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I'm exploring Pandas - trying to learn and apply it. Currently I have a csv file populated with a financial timeseries data of following structure:

date, time, open, high, low, close, volume 2003.04.08,12:00,1.06830,1.06960,1.06670,1.06690,446 2003.04.08,13:00,1.06700,1.06810,1.06570,1.06630,433 2003.04.08,14:00,1.06650,1.06810,1.06510,1.06670,473 2003.04.08,15:00,1.06670,1.06890,1.06630,1.06850,556 2003.04.08,16:00,1.06840,1.07050,1.06610,1.06680,615

Now I want to convert the csv data into a pandas DataFrame object, so that date and time fields merge and become the DateTimeIndex of the DataFrame like this:

df = pa.read_csv(path,
                 names = ['date', 'time', 'open', 'high', 'low', 'close', 'vol'],
                 parse_dates = {'dateTime': ['date', 'time']},  
                 index_col = 'dateTime')

This works yielding a nice DataFrame object:

<class 'pandas.core.frame.DataFrame'>
Index: 8676 entries, 2003.04.08 12:00 to nan nan
Data columns (total 5 columns):
open     8675  non-null values
high     8675  non-null values
low      8675  non-null values
close    8675  non-null values
vol      8675  non-null values
dtypes: float64(5)

But upon inspection it turns out that the Index is not a DataTimeIndex but unicode strings instead:

type(df.index)
>>> pandas.core.index.Index
df.index
>>> Index([u'2003.04.08 12:00', u'2003.04.08 13:00', u'2003.04.08 14:00', ....

So read_csv parsed the date and time fields, merged them but did not create a DateTimeIndex. As far as I understood from the documentation a new datastructure object supplied with a list of datetime objects should automatically create a DateTimeIndex. Am I wrong? Is the DataFrame object an exception?

I also tried to convert the current index like this:

df.index = pa.to_datetime(df.index)

but no changes have been made to the index and it is still in unicode format. I begin to suspect the default parsing functions aren't doing their job, but I don't get any error messages from them.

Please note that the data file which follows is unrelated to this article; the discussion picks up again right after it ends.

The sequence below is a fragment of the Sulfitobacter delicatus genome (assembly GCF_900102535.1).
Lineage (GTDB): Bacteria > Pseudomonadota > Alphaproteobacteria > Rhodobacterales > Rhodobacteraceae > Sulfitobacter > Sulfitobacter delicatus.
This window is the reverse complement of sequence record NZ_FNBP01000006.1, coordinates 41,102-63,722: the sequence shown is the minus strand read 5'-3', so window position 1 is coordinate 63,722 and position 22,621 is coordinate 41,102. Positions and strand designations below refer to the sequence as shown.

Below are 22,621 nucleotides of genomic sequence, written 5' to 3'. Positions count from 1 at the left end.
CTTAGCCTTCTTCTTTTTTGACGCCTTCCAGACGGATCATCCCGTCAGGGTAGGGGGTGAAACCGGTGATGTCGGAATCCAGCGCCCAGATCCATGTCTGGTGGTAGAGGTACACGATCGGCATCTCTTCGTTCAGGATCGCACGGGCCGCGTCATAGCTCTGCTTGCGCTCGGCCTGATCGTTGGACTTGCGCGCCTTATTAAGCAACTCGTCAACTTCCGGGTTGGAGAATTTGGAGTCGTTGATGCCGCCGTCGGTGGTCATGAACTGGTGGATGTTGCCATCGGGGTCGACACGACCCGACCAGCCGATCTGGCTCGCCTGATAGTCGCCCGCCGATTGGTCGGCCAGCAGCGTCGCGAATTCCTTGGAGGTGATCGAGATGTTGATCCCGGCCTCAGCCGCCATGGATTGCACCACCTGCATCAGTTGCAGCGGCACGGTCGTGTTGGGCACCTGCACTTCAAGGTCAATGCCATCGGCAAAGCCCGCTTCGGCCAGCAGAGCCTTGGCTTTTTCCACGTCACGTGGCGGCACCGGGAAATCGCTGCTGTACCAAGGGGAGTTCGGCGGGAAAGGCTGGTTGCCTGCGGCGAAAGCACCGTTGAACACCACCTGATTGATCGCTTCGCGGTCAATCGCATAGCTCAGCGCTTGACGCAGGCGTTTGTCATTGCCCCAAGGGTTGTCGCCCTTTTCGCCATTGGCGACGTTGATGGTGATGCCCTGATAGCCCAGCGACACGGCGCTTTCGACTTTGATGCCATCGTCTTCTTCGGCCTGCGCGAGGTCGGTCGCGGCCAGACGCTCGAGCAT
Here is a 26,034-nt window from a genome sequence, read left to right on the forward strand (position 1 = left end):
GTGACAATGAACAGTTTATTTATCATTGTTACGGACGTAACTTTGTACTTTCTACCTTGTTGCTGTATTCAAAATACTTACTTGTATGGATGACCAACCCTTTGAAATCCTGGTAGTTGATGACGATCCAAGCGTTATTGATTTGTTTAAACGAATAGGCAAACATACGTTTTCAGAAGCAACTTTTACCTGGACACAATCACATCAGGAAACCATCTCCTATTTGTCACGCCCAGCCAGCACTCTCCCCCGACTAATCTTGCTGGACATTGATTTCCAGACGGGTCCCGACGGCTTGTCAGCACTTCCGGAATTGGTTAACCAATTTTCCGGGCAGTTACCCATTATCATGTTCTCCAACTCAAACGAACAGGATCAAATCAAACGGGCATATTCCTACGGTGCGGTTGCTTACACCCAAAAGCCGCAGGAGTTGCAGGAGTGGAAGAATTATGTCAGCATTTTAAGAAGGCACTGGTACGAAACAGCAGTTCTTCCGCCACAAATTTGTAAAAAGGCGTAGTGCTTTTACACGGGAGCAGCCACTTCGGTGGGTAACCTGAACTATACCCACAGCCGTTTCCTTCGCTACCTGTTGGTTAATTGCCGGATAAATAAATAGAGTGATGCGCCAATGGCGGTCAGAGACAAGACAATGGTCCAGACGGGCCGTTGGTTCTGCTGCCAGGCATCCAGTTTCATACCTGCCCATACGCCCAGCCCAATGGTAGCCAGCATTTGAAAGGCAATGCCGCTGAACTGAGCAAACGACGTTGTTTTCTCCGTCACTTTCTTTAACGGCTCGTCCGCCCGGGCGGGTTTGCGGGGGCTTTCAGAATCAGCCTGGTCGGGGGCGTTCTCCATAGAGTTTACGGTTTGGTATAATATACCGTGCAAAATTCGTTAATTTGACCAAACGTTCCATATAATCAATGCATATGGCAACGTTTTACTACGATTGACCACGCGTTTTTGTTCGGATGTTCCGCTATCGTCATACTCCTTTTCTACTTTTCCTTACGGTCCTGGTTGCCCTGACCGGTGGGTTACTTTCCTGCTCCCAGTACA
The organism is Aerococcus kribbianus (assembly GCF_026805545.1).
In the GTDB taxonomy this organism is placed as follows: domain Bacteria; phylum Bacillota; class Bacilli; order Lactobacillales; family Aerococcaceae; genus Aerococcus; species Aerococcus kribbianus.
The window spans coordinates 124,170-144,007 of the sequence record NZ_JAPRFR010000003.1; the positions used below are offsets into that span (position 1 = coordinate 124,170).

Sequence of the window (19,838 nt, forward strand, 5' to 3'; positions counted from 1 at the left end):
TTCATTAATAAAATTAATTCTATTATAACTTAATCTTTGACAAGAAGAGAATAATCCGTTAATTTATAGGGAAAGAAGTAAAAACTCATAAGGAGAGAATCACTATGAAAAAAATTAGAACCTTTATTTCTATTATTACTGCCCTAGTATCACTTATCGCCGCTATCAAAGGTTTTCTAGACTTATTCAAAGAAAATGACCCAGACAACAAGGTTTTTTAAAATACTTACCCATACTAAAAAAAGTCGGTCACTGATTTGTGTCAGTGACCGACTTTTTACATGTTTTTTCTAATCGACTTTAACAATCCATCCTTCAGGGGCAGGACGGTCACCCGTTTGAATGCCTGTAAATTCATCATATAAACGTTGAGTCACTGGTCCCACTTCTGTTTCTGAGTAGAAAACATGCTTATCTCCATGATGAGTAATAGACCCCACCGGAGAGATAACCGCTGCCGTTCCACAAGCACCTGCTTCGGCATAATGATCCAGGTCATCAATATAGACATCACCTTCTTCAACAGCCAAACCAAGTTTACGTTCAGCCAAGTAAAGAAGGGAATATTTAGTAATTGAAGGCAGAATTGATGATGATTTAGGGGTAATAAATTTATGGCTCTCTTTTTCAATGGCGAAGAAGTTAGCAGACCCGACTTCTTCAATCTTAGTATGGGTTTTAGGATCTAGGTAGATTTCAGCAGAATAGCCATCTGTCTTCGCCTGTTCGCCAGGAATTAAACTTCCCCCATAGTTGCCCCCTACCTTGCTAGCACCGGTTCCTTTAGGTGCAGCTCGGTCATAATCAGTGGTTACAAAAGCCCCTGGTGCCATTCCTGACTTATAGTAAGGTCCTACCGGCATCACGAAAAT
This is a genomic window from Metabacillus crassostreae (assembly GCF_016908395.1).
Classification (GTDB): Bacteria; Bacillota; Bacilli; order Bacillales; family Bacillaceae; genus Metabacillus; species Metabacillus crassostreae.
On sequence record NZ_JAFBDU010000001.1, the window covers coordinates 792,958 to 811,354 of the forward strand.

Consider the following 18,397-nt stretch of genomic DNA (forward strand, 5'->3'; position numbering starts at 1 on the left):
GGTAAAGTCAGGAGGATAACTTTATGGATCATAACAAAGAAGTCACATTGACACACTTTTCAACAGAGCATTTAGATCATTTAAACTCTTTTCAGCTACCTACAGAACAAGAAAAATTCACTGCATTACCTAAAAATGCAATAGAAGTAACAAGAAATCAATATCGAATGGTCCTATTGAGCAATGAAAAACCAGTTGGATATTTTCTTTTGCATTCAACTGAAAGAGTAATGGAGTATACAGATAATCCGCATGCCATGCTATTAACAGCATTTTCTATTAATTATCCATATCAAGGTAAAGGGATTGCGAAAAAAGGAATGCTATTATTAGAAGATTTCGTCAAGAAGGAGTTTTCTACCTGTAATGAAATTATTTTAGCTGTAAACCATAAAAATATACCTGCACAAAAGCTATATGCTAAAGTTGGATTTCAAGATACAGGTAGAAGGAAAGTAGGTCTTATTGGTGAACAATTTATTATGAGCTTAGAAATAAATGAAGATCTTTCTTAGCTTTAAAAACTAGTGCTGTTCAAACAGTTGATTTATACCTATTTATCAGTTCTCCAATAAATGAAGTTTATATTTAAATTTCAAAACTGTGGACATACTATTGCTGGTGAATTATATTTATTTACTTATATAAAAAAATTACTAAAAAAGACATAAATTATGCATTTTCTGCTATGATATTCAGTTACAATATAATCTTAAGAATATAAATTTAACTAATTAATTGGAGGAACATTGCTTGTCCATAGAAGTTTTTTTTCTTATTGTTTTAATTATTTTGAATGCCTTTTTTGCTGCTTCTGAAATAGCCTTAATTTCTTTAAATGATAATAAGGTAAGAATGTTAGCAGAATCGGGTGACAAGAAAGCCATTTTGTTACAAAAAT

How to get a working DateTimeIndex in a DateFrame in this situation?

Solution:

df = pa.read_csv(path,
                 names = ['date', 'time', 'open', 'high', 'low', 'close', 'vol'],
                 parse_dates={'datetime':['date','time']},
                 keep_date_col = True, 
                 index_col='datetime'
             )

now apply the lambda function, doing what the parser should have done:

df['datetime'] = df.apply(lambda row: datetime.datetime.strptime(row['date']+ ':' + row['time'], '%Y.%m.%d:%H:%M'), axis=1)
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Could you post the first few rows of the raw csv file? My guess is you'll need to specify a date_parser function to give to read_csv. –  TomAugspurger Oct 25 '13 at 13:11
    
What happens if you try df = pa.read_csv(path, names = ['date', 'time', 'open', 'high', 'low', 'close', 'vol'], parse_dates = [['date', 'time']]) so don't explicitly name the combined datetime column, does this work? –  EdChum Oct 25 '13 at 13:20
    
@TomAugspurger added sample rows at the beginning of the question to show what the data looks like –  EmEs Oct 25 '13 at 13:22
    
@EdChum it still creates a merged date_time column and fills it with type object. The default integer index is applied i.e. pandas.core.index.Int64Index –  EmEs Oct 25 '13 at 13:26
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1 Answer

up vote 0 down vote accepted

Dateutil is unable to parse your data correctly but you can do it after loading like so using strptime:

import datetime
df['DateTime'] = df.apply(lambda row: datetime.datetime.strptime(row['date']+ ':' + row['time'], '%Y.%m.%d:%H:%M'), axis=1)

This will yield you the 'DateTime' column as datetime64[ns] and you can use it as your index

EDIT

Hmm.. interestingly when I do this it works:

df = pd.read_csv(r'c:\data\temp.txt', parse_dates={'datetime':['date','time']}, index_col='datetime')

Could you see what happens when you drop the column names from the parameters to read_csv

share|improve this answer
    
Finally your solution worked with applying a lambda worked. I had to additionally keep date and time columns by passing 'keep_date_col = True' to 'read_csv'. –  EmEs Oct 25 '13 at 17:05
    
@EmEs Glad it works, it is unclear why passing the columns fails except it produces a wierd dataframe with 2 level columns, this maybe the root of the problem –  EdChum Oct 25 '13 at 17:07
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